Bonjour! The French Grand Prix gets started this weekend, with the F1 paddock heading to the Côte d’Azur.
There’s a good chance that this might be the last time we see a Formula One race at the Circuit Paul-Ricard, with the entertainment value not being quite the same as other tracks, facilities lacking and a lack of popularity among fans and drivers alike. The contract for the French Grand Prix runs out at the end of the season, and amid talks of additional tracks being added to the calendar, this race could be one that faces the axe.
Since its return to the schedule back in 2018, only Lewis Hamilton and Max Verstappen have picked up wins in the three editions we’ve managed to see, and it seems that the Red Bull driver will be ready to get back to winning ways upon his return to France.
The Dutch defending champion has been relatively out of sorts by his usual high standards. A puncture and wing damage counted him out of the British Grand Prix, finishing in seventh place, followed by a second placed finish at the Austrian GP, handed to him at the expense of Carlos Sainz, who’s engine blew up to prevent a 1-2 Ferrari finish at the Red Bull Ring.
It’s been nothing but a bit of bad luck for Max, and you can expect him to return to form this weekend on a track that benefits the straight-line speed of the RB18.
His teammate, Sergio Perez, has not always had great form here. A retirement in his first attempt for Force India back in 2018, followed by a 12th and 3rd placed finish was the best he’s accomplished at the Circuit Paul-Ricard, however his form this year would indicate a similar innings to his third placed finish last season.
In terms of other teams, Ferrari have won back to back races in Austria and Britain and are now just 56 points behind the leading pack in Red Bull. The Prancing Horse had a horrible day at this race last year with Charles Leclerc ending up in P16 after failing to keep up with the pack and pitting early twice. Carlos Sainz also finished out of the points in 11th.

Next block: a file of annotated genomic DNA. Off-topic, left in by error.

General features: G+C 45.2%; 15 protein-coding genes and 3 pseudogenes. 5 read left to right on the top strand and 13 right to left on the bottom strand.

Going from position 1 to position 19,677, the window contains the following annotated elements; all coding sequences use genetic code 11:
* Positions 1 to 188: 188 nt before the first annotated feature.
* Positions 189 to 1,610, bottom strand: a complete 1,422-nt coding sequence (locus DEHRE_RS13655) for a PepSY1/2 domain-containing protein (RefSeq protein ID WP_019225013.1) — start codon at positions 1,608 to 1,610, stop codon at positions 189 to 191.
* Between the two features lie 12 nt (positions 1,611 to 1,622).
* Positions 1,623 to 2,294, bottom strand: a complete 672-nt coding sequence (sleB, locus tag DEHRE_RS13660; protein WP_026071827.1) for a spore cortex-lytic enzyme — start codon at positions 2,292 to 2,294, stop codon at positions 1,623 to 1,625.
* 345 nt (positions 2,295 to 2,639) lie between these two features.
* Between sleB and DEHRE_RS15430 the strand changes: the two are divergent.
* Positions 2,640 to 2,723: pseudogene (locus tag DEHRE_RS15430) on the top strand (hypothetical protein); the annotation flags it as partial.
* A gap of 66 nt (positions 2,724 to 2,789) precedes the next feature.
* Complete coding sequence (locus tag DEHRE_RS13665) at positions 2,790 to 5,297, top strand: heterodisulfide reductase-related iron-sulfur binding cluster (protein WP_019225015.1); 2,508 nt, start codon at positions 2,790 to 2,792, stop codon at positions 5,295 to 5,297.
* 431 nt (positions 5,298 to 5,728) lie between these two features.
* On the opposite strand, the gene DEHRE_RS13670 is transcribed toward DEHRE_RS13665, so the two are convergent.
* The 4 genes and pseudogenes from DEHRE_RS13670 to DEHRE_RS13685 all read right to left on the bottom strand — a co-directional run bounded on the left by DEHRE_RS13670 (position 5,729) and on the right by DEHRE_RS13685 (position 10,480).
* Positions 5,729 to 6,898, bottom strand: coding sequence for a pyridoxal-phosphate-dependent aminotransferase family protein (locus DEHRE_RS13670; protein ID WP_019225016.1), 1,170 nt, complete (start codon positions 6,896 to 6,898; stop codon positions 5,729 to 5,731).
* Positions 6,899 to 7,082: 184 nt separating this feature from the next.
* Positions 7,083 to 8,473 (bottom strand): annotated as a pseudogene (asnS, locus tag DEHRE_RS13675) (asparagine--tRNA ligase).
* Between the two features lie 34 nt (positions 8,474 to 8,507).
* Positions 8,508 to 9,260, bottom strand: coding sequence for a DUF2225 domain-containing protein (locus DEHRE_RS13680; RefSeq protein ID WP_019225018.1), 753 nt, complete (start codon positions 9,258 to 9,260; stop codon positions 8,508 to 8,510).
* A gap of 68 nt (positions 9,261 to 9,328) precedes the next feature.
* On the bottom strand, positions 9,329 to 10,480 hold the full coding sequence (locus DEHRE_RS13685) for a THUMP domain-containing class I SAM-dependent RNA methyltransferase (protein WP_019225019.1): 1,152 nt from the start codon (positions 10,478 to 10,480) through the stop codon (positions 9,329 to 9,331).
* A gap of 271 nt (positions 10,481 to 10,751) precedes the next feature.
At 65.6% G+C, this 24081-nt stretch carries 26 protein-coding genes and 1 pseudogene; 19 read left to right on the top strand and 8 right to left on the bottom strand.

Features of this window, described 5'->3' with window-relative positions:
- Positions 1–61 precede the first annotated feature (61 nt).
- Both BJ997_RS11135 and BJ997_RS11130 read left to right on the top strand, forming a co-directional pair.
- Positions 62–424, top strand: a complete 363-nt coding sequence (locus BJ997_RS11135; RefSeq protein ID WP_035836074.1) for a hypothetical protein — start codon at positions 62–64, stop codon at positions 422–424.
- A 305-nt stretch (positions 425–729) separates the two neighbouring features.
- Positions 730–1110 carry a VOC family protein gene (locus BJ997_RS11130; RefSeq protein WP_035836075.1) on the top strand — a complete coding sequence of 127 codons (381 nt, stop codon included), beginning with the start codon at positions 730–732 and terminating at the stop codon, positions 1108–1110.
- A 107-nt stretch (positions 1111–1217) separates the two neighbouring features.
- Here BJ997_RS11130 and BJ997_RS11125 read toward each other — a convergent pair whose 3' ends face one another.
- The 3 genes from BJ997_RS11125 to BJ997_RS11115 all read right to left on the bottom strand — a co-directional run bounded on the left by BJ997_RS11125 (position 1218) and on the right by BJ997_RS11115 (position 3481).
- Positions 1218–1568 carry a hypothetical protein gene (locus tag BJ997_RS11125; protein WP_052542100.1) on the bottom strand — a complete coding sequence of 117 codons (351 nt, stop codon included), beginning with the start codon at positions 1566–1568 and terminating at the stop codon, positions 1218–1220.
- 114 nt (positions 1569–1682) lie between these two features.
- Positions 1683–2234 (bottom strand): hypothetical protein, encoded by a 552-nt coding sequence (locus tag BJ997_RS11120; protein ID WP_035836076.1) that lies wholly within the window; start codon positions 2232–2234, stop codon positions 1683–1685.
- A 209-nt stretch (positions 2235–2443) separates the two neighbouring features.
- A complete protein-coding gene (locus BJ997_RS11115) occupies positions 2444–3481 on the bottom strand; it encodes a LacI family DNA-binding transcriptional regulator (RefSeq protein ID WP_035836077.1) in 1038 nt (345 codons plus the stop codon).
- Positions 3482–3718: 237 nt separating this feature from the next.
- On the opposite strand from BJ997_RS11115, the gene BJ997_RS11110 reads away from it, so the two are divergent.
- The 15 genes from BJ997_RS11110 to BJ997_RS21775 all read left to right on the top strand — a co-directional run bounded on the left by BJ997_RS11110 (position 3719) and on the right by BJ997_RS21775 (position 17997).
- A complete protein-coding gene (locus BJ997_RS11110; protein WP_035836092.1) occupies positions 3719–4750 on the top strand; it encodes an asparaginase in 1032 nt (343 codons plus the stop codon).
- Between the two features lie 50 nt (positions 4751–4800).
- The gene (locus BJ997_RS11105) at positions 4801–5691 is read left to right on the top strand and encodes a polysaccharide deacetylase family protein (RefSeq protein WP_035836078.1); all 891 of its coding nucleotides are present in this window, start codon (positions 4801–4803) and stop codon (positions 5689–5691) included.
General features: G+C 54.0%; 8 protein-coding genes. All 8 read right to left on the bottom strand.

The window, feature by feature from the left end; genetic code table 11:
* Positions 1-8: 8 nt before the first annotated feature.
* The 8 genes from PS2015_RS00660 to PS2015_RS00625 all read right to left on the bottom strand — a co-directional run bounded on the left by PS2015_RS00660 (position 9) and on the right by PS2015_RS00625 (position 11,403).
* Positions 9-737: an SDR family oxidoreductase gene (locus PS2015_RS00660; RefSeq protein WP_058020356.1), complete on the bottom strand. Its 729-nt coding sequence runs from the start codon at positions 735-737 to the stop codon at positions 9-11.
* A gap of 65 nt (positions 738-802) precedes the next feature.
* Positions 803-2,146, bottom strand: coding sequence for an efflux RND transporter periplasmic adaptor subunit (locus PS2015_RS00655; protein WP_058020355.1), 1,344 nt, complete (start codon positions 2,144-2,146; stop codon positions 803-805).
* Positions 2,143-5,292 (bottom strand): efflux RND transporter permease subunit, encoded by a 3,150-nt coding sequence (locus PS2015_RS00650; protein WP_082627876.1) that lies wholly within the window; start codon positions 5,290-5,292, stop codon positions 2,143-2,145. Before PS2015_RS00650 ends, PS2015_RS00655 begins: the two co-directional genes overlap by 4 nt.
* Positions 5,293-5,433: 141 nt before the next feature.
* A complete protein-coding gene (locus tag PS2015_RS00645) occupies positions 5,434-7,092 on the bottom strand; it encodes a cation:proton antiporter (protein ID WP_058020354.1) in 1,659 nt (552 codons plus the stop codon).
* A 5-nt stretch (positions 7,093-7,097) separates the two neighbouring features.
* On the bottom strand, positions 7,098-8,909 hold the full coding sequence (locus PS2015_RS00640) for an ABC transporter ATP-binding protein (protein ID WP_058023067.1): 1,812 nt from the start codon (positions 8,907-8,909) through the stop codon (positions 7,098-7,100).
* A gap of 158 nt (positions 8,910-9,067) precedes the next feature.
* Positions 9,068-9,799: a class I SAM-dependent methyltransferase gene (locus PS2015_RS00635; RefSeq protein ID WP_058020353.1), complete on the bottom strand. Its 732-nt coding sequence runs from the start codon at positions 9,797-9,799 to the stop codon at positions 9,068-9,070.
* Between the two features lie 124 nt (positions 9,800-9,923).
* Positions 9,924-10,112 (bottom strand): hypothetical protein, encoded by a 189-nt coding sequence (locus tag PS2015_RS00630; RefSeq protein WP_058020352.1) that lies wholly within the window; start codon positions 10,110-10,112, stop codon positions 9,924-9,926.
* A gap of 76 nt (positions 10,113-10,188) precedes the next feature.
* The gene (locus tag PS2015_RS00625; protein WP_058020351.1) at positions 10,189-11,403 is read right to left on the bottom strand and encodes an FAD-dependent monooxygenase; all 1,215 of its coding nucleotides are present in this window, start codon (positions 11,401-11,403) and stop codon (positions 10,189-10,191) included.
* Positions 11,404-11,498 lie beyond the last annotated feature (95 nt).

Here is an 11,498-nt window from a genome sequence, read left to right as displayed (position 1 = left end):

Mercedes seems to have eradicated their ‘porpoising’ issues entirely and can now focus on building a race-winning car for both Lewis Hamilton and George Russell. The seven-time champion’s heroics at his home GP hasn’t gone unnoticed and it’ll be interesting to see whether he can continue his form, and if Russell can return back to his consistent top five finishes.
Alpine are expecting to bring upgrades with them to their home grand prix. Esteban Ocon has described recent upgrade packages as ‘very positive’ and Fernando Alonso will fancy his chances of getting a podium finish this weekend.
AlphaTauri are also bringing upgrades and hoping for an improvement upon the weak points of their car. However, Pierre Gasly has remained in the headlines more for his incoming ‘Liked by Pierre Gasly’ merchandise than his on-track antics. Yuki Tsunoda has also spoken about battling with his ‘overheating brain’ when on track, and hopes that working with a psychologist will help him stay cool on track.
McLaren are yet to address their woeful season thus far, and with Daniel Ricciardo having to defend his seat more than he has to defend his position on the track, there’s no doubt there is an air of tension surrounding the Woking-based team.
Elsewhere, Aston Martin have recently received new investment, which is unlikely to be visible in the development of their car until next season. Williams will be hoping for a safe weekend of racing to avoid any further damage to both Alex Albon and Nicholas Latifi’s cars. Haas have been plugging away nicely in qualifying, and the rise of Mick Schumacher looks to be well underway. The German driver could score points for the third weekend in a row if he gets a top ten finish in France.
Finally, it’s unlikely that Alfa Romeo will have added any further developments to their cars, instead hoping that they avoid the similar issues of the last two races, with Zhou Guanyu involved in that scary crash at Silverstone, and Bottas needing a power unit swap that saw him put back to P20 in Austria.
*18+ | BeGambleAware